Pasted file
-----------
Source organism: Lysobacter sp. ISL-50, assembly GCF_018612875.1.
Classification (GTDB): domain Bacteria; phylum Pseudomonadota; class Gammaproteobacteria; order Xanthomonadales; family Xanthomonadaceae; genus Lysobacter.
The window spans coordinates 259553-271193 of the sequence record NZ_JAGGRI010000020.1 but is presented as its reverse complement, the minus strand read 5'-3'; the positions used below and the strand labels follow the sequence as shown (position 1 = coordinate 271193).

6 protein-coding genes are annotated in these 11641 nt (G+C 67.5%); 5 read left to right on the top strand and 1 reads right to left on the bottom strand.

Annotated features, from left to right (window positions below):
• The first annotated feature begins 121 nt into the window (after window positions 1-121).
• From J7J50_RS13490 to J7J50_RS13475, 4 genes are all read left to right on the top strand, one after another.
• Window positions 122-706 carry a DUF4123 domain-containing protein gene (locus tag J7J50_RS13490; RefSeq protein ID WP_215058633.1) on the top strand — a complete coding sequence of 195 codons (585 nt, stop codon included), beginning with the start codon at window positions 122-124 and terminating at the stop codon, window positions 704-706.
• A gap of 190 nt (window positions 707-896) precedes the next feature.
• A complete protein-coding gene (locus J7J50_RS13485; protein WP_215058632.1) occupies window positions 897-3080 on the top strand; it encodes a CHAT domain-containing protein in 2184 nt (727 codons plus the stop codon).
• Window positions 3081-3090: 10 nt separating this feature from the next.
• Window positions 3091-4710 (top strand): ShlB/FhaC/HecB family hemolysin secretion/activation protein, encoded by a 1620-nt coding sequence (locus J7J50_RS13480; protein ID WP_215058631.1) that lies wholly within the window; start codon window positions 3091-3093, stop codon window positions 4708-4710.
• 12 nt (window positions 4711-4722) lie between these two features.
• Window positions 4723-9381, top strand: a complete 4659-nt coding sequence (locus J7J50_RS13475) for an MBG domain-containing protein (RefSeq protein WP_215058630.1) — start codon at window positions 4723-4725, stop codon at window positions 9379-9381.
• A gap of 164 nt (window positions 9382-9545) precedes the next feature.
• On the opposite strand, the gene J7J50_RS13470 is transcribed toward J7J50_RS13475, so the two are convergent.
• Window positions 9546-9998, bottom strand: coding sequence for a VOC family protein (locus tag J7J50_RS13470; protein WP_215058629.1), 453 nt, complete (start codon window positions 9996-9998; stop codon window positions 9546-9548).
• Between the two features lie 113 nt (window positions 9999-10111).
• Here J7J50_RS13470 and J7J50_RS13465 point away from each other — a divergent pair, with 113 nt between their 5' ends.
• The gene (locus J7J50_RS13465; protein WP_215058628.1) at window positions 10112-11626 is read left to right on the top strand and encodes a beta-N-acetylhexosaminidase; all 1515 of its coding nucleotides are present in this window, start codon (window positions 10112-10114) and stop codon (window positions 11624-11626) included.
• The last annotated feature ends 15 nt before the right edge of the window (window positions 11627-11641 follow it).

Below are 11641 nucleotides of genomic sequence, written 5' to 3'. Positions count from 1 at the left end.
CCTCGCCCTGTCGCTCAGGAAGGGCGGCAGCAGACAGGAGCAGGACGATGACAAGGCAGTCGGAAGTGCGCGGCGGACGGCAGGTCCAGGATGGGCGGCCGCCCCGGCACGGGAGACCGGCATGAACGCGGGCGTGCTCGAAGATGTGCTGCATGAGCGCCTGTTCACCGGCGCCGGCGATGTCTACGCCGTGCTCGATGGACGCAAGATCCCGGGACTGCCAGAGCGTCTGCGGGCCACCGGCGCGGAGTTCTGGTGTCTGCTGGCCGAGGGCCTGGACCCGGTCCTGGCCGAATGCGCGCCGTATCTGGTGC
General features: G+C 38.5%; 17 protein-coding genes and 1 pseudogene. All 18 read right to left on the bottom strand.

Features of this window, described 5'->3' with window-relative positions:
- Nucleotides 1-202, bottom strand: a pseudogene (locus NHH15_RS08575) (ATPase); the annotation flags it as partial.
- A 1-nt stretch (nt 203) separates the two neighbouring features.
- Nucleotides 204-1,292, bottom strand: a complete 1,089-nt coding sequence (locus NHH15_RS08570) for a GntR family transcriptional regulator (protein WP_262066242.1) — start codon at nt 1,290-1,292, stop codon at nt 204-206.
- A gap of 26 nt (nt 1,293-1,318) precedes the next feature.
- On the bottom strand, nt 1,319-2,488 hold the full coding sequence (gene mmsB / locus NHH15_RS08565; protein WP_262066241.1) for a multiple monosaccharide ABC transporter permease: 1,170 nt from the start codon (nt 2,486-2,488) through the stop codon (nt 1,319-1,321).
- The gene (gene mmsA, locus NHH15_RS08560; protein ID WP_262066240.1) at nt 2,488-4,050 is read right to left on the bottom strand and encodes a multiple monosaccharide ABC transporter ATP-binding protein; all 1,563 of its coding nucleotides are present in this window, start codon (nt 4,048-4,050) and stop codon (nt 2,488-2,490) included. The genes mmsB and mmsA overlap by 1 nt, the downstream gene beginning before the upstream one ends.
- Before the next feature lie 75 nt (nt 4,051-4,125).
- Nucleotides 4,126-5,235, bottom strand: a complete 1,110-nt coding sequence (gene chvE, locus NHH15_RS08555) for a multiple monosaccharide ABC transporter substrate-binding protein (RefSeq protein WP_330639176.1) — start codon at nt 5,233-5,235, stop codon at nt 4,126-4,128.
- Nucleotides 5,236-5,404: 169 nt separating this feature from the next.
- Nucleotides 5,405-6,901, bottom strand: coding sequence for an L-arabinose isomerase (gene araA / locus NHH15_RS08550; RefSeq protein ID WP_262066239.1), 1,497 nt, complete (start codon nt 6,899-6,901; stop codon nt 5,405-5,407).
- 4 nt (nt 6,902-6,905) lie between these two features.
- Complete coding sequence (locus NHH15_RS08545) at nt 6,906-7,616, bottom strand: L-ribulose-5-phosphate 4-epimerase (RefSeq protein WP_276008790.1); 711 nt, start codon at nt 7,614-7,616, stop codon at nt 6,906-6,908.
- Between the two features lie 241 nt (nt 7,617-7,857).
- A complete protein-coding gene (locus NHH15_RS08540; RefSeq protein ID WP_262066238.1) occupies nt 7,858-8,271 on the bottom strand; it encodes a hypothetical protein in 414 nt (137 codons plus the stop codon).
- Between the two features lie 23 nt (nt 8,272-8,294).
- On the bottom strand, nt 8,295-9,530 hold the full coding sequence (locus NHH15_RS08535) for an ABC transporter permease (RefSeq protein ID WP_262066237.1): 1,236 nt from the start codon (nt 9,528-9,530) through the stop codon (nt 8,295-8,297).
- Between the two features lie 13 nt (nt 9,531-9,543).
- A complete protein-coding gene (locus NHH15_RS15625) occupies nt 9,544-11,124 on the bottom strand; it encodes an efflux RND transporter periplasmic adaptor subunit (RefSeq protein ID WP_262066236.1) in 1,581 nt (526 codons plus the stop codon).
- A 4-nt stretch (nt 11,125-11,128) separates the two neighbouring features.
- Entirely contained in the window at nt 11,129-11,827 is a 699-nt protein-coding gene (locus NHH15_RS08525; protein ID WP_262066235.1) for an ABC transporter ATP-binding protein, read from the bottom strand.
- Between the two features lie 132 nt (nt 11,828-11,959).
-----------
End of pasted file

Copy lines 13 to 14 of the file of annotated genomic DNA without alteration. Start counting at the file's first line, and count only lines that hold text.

• 12 nt (window positions 4711-4722) lie between these two features.
• Window positions 4723-9381, top strand: a complete 4659-nt coding sequence (locus J7J50_RS13475) for an MBG domain-containing protein (RefSeq protein WP_215058630.1) — start codon at window positions 4723-4725, stop codon at window positions 9379-9381.